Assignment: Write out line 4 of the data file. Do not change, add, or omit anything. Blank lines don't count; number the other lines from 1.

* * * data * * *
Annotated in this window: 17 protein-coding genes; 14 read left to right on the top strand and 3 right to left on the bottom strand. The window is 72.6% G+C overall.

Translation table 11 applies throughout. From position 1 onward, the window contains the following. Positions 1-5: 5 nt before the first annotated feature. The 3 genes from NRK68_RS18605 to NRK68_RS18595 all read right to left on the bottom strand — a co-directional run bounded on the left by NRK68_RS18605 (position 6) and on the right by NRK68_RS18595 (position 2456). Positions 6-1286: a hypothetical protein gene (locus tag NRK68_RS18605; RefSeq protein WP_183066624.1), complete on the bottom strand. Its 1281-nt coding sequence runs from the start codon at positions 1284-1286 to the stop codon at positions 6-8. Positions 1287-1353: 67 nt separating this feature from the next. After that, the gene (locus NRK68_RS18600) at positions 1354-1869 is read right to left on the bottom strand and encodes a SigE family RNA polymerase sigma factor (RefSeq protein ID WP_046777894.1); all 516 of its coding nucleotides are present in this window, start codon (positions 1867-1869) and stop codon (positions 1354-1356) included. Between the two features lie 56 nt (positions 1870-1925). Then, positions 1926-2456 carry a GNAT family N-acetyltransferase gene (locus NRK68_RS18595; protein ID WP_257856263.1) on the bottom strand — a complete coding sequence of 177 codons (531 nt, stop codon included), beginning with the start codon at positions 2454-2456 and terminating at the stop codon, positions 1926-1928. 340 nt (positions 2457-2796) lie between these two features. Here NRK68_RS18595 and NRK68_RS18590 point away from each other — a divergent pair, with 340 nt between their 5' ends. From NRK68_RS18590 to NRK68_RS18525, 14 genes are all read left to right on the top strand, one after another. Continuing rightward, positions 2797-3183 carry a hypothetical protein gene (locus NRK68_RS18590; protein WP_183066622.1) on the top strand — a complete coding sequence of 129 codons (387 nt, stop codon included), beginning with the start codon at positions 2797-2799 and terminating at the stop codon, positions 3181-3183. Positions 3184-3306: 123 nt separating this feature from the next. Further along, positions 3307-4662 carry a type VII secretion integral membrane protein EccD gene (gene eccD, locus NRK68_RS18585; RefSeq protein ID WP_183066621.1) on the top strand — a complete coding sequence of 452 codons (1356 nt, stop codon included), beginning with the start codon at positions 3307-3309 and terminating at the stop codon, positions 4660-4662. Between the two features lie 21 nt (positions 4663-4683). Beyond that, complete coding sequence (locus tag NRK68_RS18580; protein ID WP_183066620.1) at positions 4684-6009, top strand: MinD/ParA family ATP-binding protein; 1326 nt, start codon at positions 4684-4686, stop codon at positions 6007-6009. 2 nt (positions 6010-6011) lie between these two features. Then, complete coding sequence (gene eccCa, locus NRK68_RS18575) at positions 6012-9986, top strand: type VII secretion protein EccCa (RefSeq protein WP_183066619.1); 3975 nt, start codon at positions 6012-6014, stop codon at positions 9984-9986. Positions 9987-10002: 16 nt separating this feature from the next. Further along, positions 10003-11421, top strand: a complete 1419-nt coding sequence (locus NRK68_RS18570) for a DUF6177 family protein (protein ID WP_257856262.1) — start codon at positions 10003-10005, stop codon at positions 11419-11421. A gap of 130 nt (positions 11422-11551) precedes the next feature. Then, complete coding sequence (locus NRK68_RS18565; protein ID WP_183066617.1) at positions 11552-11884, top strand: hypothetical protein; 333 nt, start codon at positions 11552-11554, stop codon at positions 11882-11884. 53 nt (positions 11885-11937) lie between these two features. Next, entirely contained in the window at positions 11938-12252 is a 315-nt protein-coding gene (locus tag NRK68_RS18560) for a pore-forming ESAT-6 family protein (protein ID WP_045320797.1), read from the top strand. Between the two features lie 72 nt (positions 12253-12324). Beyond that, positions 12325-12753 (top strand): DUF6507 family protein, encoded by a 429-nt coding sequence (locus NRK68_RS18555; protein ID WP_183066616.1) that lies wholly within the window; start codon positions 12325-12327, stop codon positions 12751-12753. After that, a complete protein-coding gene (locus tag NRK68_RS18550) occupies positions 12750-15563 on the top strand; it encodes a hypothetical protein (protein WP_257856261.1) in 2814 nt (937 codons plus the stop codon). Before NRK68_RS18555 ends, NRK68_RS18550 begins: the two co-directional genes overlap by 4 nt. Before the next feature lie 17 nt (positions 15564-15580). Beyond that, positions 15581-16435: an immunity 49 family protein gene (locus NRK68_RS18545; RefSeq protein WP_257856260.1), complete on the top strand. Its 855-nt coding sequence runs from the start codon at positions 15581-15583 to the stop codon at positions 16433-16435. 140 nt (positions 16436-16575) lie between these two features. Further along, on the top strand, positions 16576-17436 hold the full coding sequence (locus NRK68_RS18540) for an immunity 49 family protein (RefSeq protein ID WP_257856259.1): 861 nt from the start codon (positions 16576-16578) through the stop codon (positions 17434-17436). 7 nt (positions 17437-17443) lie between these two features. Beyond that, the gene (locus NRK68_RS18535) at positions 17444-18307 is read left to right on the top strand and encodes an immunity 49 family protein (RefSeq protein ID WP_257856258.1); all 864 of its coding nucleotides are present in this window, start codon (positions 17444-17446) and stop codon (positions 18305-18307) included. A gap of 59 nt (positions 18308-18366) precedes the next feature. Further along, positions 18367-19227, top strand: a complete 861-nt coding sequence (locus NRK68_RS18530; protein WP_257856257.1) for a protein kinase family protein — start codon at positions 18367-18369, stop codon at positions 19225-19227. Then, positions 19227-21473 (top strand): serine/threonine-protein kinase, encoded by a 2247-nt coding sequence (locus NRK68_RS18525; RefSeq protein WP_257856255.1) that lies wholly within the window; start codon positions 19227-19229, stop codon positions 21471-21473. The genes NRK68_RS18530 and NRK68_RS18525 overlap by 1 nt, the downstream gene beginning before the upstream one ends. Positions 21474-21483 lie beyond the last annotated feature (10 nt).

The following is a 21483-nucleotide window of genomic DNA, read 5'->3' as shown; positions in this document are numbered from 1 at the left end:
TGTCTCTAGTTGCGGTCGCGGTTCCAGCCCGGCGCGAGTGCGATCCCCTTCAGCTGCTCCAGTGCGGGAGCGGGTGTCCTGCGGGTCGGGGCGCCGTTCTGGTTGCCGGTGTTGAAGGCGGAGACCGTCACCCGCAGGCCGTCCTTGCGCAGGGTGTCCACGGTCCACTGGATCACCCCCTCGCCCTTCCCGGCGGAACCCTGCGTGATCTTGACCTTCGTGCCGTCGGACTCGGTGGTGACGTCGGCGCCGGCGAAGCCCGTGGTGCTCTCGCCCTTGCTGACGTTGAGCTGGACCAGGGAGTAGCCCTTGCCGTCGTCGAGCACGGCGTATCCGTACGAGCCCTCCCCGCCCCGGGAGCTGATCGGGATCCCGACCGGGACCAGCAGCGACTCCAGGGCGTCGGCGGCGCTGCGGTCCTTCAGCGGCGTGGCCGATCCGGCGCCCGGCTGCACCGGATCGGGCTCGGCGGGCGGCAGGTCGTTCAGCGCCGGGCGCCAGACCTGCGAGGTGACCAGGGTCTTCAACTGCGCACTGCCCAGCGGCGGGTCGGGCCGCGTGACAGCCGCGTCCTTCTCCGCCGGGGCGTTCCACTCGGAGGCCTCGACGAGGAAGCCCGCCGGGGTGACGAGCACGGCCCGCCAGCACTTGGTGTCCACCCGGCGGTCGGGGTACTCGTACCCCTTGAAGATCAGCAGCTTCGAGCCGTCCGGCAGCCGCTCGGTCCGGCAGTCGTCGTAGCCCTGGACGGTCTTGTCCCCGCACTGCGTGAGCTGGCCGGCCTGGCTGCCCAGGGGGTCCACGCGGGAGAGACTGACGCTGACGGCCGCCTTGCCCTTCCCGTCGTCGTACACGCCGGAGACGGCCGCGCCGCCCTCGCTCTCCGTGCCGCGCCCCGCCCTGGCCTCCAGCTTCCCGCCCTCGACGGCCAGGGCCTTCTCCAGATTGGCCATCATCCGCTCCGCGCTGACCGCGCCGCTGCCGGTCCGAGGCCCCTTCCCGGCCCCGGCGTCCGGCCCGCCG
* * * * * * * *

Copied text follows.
TGTCTCTAGTTGCGGTCGCGGTTCCAGCCCGGCGCGAGTGCGATCCCCTTCAGCTGCTCCAGTGCGGGAGCGGGTGTCCTGCGGGTCGGGGCGCCGTTCTGGTTGCCGGTGTTGAAGGCGGAGACCGTCACCCGCAGGCCGTCCTTGCGCAGGGTGTCCACGGTCCACTGGATCACCCCCTCGCCCTTCCCGGCGGAACCCTGCGTGATCTTGACCTTCGTGCCGTCGGACTCGGTGGTGACGTCGGCGCCGGCGAAGCCCGTGGTGCTCTCGCCCTTGCTGACGTTGAGCTGGACCAGGGAGTAGCCCTTGCCGTCGTCGAGCACGGCGTATCCGTACGAGCCCTCCCCGCCCCGGGAGCTGATCGGGATCCCGACCGGGACCAGCAGCGACTCCAGGGCGTCGGCGGCGCTGCGGTCCTTCAGCGGCGTGGCCGATCCGGCGCCCGGCTGCACCGGATCGGGCTCGGCGGGCGGCAGGTCGTTCAGCGCCGGGCGCCAGACCTGCGAGGTGACCAGGGTCTTCAACTGCGCACTGCCCAGCGGCGGGTCGGGCCGCGTGACAGCCGCGTCCTTCTCCGCCGGGGCGTTCCACTCGGAGGCCTCGACGAGGAAGCCCGCCGGGGTGACGAGCACGGCCCGCCAGCACTTGGTGTCCACCCGGCGGTCGGGGTACTCGTACCCCTTGAAGATCAGCAGCTTCGAGCCGTCCGGCAGCCGCTCGGTCCGGCAGTCGTCGTAGCCCTGGACGGTCTTGTCCCCGCACTGCGTGAGCTGGCCGGCCTGGCTGCCCAGGGGGTCCACGCGGGAGAGACTGACGCTGACGGCCGCCTTGCCCTTCCCGTCGTCGTACACGCCGGAGACGGCCGCGCCGCCCTCGCTCTCCGTGCCGCGCCCCGCCCTGGCCTCCAGCTTCCCGCCCTCGACGGCCAGGGCCTTCTCCAGATTGGCCATCATCCGCTCCGCGCTGACCGCGCCGCTGCCGGTCCGAGGCCCCTTCCCGGCCCCGGCGTCCGGCCCGCCG